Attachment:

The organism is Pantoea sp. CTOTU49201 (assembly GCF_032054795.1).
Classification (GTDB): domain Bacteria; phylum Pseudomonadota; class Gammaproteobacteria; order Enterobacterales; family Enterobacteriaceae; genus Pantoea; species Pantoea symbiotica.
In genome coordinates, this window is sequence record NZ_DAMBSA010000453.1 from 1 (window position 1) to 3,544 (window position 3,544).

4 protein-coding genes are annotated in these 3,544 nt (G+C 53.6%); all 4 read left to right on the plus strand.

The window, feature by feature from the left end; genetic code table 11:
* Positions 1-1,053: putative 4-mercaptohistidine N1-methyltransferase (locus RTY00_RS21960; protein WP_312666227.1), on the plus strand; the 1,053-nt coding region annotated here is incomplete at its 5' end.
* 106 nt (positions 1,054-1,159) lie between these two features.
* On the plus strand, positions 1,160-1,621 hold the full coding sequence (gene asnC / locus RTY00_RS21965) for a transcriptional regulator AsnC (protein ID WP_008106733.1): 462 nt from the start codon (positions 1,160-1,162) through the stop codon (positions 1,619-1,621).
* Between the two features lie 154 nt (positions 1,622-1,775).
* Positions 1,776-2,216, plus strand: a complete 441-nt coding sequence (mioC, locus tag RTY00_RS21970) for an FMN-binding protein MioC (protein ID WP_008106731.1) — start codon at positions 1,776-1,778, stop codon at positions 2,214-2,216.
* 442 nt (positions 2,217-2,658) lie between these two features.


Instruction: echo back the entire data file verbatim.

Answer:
The organism is Pantoea sp. CTOTU49201 (assembly GCF_032054795.1).
Classification (GTDB): domain Bacteria; phylum Pseudomonadota; class Gammaproteobacteria; order Enterobacterales; family Enterobacteriaceae; genus Pantoea; species Pantoea symbiotica.
In genome coordinates, this window is sequence record NZ_DAMBSA010000453.1 from 1 (window position 1) to 3,544 (window position 3,544).

4 protein-coding genes are annotated in these 3,544 nt (G+C 53.6%); all 4 read left to right on the plus strand.

The window, feature by feature from the left end; genetic code table 11:
* Positions 1-1,053: putative 4-mercaptohistidine N1-methyltransferase (locus RTY00_RS21960; protein WP_312666227.1), on the plus strand; the 1,053-nt coding region annotated here is incomplete at its 5' end.
* 106 nt (positions 1,054-1,159) lie between these two features.
* On the plus strand, positions 1,160-1,621 hold the full coding sequence (gene asnC / locus RTY00_RS21965) for a transcriptional regulator AsnC (protein ID WP_008106733.1): 462 nt from the start codon (positions 1,160-1,162) through the stop codon (positions 1,619-1,621).
* Between the two features lie 154 nt (positions 1,622-1,775).
* Positions 1,776-2,216, plus strand: a complete 441-nt coding sequence (mioC, locus tag RTY00_RS21970) for an FMN-binding protein MioC (protein ID WP_008106731.1) — start codon at positions 1,776-1,778, stop codon at positions 2,214-2,216.
* 442 nt (positions 2,217-2,658) lie between these two features.